The suicidal man who gunned down his estranged wife and their 10-year-old son at the boy's baseball game had spent the previous week researching murder-suicides on the Internet, police said Tuesday.
Matthew Toland Sr. may have killed his son Monday night because the boy had not properly confided in him about the strained relationship between the parents, police Chief Joe Mokwa said.
"He wanted the boy to confide information and the boy did not," he said.
According to authorities and witnesses, Toland showed up at Penrose Park, pulled out a .357-caliber automatic pistol and fatally shot estranged wife Carmen Anderson as she sat in a car. He then shot Matthew twice, and the boy died at the scene in his black-and-gold uniform.
Some witnesses said Toland "embraced his son earlier, minutes before this transpired," Mokwa said.
After the gunfire that sent players and parents scrambling, the elder Toland drove off. Police found him 10 miles away in a gold Cadillac parked on a freeway's shoulder, dead from a self-inflicted gunshot wound.
Toland, who held an unspecified master's degree, had no previous run-ins with police and had shown no evidence that he would turn violent, Mokwa said.
But he said Toland had been online to plan "the demise of his family" since at least July 9.
Friends and acquaintances were stunned.
"It's disbelief, horror," said Jacqueline Turnage, chief of the private school Matthew attended as an honor student. "We loved both parents, and especially my baby, my young man, a very special young man.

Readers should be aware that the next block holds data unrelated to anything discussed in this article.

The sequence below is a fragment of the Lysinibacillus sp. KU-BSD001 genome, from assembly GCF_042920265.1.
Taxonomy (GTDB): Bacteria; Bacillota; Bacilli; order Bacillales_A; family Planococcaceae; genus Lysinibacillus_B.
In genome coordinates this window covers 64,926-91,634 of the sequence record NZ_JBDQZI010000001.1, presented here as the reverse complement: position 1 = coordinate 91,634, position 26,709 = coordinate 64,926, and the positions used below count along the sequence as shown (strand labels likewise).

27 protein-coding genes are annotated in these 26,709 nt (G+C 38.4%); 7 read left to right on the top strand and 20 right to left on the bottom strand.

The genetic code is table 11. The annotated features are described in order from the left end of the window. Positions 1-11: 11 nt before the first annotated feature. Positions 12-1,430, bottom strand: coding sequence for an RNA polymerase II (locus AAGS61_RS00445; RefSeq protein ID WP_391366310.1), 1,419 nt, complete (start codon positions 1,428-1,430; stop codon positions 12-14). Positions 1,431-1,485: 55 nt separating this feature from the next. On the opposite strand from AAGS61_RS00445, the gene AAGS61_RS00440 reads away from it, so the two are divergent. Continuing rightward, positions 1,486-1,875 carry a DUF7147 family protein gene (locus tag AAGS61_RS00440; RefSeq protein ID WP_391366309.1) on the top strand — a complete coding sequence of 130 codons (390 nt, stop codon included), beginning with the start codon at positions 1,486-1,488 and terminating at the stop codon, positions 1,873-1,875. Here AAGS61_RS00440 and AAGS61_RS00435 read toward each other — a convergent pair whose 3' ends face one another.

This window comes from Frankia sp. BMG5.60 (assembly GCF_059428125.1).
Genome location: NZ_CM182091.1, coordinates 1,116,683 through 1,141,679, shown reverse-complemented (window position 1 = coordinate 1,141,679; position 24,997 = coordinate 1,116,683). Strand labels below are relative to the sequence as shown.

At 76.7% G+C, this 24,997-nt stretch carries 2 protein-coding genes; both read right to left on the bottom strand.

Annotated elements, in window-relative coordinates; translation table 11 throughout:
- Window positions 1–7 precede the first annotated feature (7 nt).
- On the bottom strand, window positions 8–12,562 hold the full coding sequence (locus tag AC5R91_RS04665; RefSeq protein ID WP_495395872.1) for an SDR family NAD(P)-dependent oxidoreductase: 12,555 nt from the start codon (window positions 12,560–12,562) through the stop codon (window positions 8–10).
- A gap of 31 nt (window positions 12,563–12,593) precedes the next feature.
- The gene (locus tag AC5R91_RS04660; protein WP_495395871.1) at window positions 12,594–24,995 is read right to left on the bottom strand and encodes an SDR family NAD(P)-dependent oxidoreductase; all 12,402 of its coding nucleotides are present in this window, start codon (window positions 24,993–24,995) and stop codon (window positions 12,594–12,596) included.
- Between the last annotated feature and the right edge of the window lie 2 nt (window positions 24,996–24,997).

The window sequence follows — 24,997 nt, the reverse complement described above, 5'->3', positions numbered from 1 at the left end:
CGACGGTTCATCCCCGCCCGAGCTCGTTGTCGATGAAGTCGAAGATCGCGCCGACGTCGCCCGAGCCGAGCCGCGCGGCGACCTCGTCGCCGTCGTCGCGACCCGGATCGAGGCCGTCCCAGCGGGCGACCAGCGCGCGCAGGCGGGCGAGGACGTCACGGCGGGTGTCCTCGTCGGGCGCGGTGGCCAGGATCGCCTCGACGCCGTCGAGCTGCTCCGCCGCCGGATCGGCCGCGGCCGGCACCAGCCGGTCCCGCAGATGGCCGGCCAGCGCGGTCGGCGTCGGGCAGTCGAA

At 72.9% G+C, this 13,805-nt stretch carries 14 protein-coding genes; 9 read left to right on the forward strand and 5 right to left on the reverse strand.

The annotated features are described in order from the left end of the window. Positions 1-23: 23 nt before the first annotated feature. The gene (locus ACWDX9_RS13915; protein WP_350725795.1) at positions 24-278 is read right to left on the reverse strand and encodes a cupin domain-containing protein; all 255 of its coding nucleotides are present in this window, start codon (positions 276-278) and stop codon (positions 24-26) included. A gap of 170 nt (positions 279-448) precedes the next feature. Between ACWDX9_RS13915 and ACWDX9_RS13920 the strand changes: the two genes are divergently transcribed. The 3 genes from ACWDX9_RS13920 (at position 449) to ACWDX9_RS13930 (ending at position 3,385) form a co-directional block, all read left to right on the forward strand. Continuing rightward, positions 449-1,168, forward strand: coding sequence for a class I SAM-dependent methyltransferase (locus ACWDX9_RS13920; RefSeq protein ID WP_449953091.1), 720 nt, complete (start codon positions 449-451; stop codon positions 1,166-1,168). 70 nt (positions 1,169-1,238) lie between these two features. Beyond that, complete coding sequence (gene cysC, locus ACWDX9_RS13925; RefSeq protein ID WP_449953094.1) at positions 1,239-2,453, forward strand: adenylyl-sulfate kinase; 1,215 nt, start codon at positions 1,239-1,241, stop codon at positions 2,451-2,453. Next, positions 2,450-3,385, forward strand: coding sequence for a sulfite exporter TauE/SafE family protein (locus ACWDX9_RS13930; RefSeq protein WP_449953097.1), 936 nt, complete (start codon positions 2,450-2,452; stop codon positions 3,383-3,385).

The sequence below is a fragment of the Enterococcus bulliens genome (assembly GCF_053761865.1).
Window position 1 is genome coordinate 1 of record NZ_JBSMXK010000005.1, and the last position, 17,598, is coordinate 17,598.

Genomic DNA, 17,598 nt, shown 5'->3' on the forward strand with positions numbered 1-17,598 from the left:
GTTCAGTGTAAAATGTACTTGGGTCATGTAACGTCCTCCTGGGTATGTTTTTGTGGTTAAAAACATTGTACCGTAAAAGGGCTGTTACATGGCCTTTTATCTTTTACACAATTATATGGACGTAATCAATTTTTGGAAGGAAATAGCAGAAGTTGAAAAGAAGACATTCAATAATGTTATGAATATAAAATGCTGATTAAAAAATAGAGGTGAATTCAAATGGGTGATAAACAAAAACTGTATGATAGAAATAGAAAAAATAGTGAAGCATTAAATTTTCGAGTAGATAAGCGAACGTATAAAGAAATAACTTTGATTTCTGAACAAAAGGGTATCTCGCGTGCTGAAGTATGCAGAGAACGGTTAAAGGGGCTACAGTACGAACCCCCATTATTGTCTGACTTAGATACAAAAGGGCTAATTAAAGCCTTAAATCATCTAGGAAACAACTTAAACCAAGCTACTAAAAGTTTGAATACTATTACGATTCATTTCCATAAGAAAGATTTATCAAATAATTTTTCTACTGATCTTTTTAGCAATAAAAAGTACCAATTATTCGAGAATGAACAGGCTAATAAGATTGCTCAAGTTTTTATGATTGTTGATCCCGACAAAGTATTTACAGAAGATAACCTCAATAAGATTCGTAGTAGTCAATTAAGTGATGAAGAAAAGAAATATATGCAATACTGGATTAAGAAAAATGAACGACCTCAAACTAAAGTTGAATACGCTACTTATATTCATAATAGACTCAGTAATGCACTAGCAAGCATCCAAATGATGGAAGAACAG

"None of this makes sense."
The boy's death came in front of at least three classmates who were on the team. Anderson was watching Matthew from the car when she saw her husband approaching, police said. She screamed for Matthew to hurry into the car, but he never made it off the field before Toland opened fire.
"We heard gunshots and we looked up and we saw him down and saw the mother's windshield shattered, and she was gone and he was gone," said Warren Scott, the boy's coach.
Scott, who did not return telephone messages Tuesday, told the St. Louis Post-Dispatch that Matthew considered it a treat to see his father at his baseball games, where the boy often ran to hug the dad who embraced any chance to see his son.
Scott said the boy's mother had been seeking a restraining order to keep her husband from her son.
At the 200-student Storman-Stufflin School, the slain boy "was an excellent student, straight A's, a gifted young man on test scores and everything," Turnage said. "Nothing but top notch."
Turnage said she was close to both parents. The elder Toland attended the child's camps the past two years, and the boy's mother was active in the local parent club.
"I'm sure every parent thinks their child is exceptional and bright," Turnage said. "He was a very loving dad, very patient. The way he spoke to his child was always in patience and love."